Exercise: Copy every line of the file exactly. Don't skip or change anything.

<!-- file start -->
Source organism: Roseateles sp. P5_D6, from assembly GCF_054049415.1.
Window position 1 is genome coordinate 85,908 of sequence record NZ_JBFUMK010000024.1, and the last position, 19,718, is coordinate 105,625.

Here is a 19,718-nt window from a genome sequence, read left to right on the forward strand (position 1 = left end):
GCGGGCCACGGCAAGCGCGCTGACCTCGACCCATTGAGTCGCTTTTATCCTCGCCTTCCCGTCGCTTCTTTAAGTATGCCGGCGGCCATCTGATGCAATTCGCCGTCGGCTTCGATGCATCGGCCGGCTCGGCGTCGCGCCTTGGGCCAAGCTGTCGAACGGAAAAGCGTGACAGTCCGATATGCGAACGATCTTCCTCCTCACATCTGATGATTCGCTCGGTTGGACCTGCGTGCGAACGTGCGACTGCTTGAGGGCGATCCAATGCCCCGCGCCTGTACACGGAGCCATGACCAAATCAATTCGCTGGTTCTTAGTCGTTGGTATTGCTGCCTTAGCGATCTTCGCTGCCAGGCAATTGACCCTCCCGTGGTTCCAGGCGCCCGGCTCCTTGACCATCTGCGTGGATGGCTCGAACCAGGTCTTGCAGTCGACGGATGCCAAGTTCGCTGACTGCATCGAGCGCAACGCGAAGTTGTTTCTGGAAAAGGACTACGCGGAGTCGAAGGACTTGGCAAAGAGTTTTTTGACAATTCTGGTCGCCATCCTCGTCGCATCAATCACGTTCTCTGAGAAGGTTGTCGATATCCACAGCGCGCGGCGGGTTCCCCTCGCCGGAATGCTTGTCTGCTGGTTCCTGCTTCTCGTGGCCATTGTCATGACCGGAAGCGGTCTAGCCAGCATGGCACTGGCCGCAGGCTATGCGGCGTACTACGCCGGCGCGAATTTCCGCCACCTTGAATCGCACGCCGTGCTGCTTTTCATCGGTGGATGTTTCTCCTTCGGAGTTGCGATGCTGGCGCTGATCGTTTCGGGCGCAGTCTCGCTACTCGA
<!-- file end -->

Source organism: Roseateles sp. P5_D6, from assembly GCF_054049415.1.
Window position 1 is genome coordinate 85,908 of sequence record NZ_JBFUMK010000024.1, and the last position, 19,718, is coordinate 105,625.

Here is a 19,718-nt window from a genome sequence, read left to right on the forward strand (position 1 = left end):
GCGGGCCACGGCAAGCGCGCTGACCTCGACCCATTGAGTCGCTTTTATCCTCGCCTTCCCGTCGCTTCTTTAAGTATGCCGGCGGCCATCTGATGCAATTCGCCGTCGGCTTCGATGCATCGGCCGGCTCGGCGTCGCGCCTTGGGCCAAGCTGTCGAACGGAAAAGCGTGACAGTCCGATATGCGAACGATCTTCCTCCTCACATCTGATGATTCGCTCGGTTGGACCTGCGTGCGAACGTGCGACTGCTTGAGGGCGATCCAATGCCCCGCGCCTGTACACGGAGCCATGACCAAATCAATTCGCTGGTTCTTAGTCGTTGGTATTGCTGCCTTAGCGATCTTCGCTGCCAGGCAATTGACCCTCCCGTGGTTCCAGGCGCCCGGCTCCTTGACCATCTGCGTGGATGGCTCGAACCAGGTCTTGCAGTCGACGGATGCCAAGTTCGCTGACTGCATCGAGCGCAACGCGAAGTTGTTTCTGGAAAAGGACTACGCGGAGTCGAAGGACTTGGCAAAGAGTTTTTTGACAATTCTGGTCGCCATCCTCGTCGCATCAATCACGTTCTCTGAGAAGGTTGTCGATATCCACAGCGCGCGGCGGGTTCCCCTCGCCGGAATGCTTGTCTGCTGGTTCCTGCTTCTCGTGGCCATTGTCATGACCGGAAGCGGTCTAGCCAGCATGGCACTGGCCGCAGGCTATGCGGCGTACTACGCCGGCGCGAATTTCCGCCACCTTGAATCGCACGCCGTGCTGCTTTTCATCGGTGGATGTTTCTCCTTCGGAGTTGCGATGCTGGCGCTGATCGTTTCGGGCGCAGTCTCGCTACTCGA